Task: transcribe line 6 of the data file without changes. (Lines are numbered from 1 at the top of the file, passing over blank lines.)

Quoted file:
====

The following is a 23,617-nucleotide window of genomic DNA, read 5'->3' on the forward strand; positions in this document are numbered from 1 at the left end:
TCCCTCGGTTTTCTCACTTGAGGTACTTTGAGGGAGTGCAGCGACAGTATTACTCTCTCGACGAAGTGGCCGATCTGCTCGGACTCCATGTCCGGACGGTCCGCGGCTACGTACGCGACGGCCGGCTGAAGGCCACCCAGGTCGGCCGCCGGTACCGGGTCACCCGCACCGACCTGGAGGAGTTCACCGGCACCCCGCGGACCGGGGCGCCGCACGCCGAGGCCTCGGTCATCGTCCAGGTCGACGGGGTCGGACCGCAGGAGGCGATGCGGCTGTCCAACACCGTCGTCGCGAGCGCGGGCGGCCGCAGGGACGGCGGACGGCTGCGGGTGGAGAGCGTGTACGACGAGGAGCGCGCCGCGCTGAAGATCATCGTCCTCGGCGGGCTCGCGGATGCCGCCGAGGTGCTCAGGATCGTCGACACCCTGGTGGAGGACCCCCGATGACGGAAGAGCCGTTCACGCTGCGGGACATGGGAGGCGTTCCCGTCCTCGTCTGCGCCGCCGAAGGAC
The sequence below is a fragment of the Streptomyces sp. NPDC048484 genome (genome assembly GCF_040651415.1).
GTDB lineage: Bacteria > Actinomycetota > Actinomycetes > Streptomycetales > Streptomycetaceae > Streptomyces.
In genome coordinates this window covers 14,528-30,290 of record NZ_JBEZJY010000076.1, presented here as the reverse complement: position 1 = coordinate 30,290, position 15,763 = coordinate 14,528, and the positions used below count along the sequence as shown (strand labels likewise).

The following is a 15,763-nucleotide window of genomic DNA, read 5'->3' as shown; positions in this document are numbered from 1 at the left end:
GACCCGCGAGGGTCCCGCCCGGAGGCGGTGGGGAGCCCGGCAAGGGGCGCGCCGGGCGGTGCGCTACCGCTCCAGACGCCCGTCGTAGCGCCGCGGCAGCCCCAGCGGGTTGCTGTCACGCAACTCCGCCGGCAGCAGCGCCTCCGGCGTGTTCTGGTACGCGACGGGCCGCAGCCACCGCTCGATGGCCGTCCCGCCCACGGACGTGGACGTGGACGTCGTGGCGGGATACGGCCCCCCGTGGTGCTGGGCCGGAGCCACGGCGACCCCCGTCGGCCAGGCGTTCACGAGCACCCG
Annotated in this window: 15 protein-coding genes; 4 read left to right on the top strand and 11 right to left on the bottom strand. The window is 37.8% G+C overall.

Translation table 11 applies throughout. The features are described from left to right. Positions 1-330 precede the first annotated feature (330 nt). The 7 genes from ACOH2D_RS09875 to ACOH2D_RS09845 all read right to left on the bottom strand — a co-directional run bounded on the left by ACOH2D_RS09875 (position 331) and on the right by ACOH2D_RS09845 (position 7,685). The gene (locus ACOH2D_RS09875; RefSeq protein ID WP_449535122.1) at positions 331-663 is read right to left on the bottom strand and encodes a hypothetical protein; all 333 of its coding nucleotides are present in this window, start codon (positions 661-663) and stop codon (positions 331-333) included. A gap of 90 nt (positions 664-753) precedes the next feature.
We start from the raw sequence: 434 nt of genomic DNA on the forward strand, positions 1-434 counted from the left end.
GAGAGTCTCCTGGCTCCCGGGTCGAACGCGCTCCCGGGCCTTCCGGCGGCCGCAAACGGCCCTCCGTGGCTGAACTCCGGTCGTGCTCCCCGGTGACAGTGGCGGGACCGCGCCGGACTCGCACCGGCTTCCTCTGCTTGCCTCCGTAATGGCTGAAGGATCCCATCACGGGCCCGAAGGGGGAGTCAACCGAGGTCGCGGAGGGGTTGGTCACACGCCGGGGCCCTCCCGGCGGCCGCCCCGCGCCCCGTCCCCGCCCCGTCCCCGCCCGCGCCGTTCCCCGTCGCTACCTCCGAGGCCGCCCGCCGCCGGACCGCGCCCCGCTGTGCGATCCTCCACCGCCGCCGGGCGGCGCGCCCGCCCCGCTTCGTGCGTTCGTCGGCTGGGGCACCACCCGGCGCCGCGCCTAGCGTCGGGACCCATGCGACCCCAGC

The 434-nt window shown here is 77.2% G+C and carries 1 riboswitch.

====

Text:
The following is a 15,763-nucleotide window of genomic DNA, read 5'->3' as shown; positions in this document are numbered from 1 at the left end: